Conversely, later, when Elisabet and Alma have gone to the summer island home where the latter will help the former recuperate, Bergman and Nykvist often illuminate and make Elisabet the visual focal point of a scene. This is fascinating because, as a mute, she is always the listener, while Alma is always prattling on. Our attention is directed to the passive Elisabet’s subtle facial responses. In this scene, there is a diegetic light source on Elisabet, as a lamp next to her bed serves to make her the center of our attention while Bibi tells her a dramatic story.

In another of the film’s most famous scenes, Elisabet approaches Alma’s bedroom during what looks like very early morning. This is an example of soft light, so diffused it looks like a dream; the light source from the background is so soft, in fact, that Elisabet seems to materialize from and dissolve back into the light.

Of course a good, old-fashioned glare of sunlight aimed directly at the camera can produce a wildly dramatic, natural effect.

At one point, we see the women’s profiles nearly silhouetted. This is because the main source of illumination here is harsh backlighting, directed toward the camera.

Above all it’s those close-ups half in shadow that are Persona’s claim to fame. Its climactic confrontation between Alma and Elisabet consists of a succession of amazing shots of the women’s faces all but split in two by darkness.

Said Nykvist about working on Persona:

“One of the more difficult tasks for me on Persona was to light the close-ups because they involved such incredible nuance It’s very important to me to light so that you can sense what lies behind a character’s eyes.  I always aim to catch the light in the eyes, because I feel they are the mirror of the soul. Truth is in the actor’s eyes and very small changes in expression can reveal more than a thousand words.”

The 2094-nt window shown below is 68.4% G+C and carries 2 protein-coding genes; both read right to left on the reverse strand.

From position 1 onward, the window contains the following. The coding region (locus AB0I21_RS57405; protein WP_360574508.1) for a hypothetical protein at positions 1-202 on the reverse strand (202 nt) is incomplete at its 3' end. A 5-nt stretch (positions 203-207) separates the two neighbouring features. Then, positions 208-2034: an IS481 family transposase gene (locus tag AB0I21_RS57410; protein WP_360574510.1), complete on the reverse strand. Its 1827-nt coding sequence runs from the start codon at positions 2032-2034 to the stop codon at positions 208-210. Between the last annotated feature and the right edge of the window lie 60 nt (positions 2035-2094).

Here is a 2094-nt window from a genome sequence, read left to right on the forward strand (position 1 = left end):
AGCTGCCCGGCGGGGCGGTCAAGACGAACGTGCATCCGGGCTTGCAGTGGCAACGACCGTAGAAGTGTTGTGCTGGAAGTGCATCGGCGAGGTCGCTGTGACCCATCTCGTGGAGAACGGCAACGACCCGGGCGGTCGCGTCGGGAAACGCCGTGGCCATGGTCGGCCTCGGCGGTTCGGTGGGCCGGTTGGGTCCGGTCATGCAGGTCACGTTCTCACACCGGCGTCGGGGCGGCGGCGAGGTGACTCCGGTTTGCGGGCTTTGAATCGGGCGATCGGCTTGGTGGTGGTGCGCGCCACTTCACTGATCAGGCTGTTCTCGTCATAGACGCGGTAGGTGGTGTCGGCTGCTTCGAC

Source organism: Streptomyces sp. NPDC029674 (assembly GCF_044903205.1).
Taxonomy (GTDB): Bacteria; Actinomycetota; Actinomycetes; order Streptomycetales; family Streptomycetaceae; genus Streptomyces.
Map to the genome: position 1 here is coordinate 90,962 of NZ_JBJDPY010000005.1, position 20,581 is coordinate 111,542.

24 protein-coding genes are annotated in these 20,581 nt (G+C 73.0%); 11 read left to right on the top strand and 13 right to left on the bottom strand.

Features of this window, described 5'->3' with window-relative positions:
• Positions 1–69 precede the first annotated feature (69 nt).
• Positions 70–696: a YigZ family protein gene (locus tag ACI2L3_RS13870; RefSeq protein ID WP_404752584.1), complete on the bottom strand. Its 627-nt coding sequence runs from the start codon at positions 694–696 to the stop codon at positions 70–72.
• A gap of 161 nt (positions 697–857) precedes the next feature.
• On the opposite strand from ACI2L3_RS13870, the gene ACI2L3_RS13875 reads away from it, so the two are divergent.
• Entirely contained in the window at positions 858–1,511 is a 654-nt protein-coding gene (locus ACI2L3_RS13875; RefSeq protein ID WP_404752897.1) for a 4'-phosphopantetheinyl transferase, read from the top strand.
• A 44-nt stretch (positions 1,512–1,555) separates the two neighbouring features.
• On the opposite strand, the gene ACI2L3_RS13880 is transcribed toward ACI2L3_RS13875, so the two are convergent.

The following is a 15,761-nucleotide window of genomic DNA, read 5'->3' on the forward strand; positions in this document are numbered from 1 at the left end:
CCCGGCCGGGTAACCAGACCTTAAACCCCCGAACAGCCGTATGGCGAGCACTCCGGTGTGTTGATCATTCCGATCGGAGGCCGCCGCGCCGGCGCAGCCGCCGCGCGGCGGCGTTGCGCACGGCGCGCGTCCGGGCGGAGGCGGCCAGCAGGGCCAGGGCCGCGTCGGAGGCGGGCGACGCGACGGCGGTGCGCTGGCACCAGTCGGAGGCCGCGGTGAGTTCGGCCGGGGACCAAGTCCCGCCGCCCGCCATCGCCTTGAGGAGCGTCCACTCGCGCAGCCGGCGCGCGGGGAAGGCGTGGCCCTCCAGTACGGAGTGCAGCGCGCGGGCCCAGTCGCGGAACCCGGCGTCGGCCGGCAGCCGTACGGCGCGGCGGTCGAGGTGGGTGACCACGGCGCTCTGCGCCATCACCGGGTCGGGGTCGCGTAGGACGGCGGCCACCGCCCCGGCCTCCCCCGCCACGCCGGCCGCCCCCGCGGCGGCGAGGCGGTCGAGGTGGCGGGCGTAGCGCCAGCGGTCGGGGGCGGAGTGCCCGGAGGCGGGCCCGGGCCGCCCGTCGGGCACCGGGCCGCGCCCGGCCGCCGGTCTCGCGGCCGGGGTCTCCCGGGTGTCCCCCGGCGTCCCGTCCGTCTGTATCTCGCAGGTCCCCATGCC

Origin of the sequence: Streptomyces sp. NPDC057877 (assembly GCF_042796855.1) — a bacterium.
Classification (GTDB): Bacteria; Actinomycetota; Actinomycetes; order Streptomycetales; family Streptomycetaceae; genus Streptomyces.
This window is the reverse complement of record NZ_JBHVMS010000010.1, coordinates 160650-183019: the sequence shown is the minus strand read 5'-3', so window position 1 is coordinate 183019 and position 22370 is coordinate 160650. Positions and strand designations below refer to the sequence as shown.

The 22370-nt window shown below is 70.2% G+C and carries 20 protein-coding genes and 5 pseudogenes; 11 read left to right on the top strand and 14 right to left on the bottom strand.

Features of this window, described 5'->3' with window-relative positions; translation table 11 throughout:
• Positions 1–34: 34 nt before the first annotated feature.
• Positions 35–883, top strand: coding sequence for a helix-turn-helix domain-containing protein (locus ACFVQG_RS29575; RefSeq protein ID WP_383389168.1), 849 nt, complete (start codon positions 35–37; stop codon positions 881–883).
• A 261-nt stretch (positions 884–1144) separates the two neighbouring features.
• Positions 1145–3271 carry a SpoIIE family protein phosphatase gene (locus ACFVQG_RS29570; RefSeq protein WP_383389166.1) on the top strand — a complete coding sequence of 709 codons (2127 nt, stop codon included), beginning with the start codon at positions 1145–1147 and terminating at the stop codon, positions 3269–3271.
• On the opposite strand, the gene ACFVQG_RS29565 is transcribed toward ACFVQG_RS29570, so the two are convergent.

Visit the Hulu Summer Film School page to view Persona and learn more about Lighting and Color Theory. 

Last comment: about 10 hours ago 4 Comments

Hulu Summer Film School Week 3: Color Theory & Lighting

August 1st, 2014 by Kelly Lin

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Greetings Hulu Summer Film School students! One of the most powerful tools in a filmmaker’s arsenal is their lighting kit. Through light and color, a cinematographer is able to enhance the mood of a scene and draw the viewer into the world of the character. Even the subtlest changes in light or color can give the most ordinary of objects an entirely new meaning. Explore the role of light and color through the following visual masterpieces. 

Required Viewing: 

1) The Red Balloon

Cinematographer: Edmond Séchan
Winning both an Oscar for Best Writing (Original Screenplay) and the Palm d’Or for short films in 1956, writer-director Albert Lamorisse’s The Red Balloon is among the most endearing children’s films ever made.  Its elegant and nearly wordless story tells the tale of a young boy named Pascal and his wayward balloon as they navigate the streets of Paris. From early on, it becomes apparent to Pascal (and the audience) that the balloon has a mind of its own — one that is mischievous and surprisingly headstrong – as the pair’s adventure through the city draws bemused looks from adults and the envious gaze of local neighborhood bullies.

Rather than photographing Paris in its traditional beauty, Lamorisse and his cinematographer Edmond Séchan focus on the city’s drabness, highlighting the contrast of dank buildings and alleyways against the vibrancy of the balloon’s deep red color.  Lamorisse composes the action in such a way that the balloon is always at the viewer’s center of attention, bobbing and weaving past glorious backdrops as it hovers above Pascal.  In one memorable and charming scene, Pascal and his red balloon pass by a little girl with her own balloon, a blue one.  As Pascal keeps walking, the red balloon floats towards the little girl and begins to “flirt” with her blue balloon before Pascal ultimately manages to wrangle it back.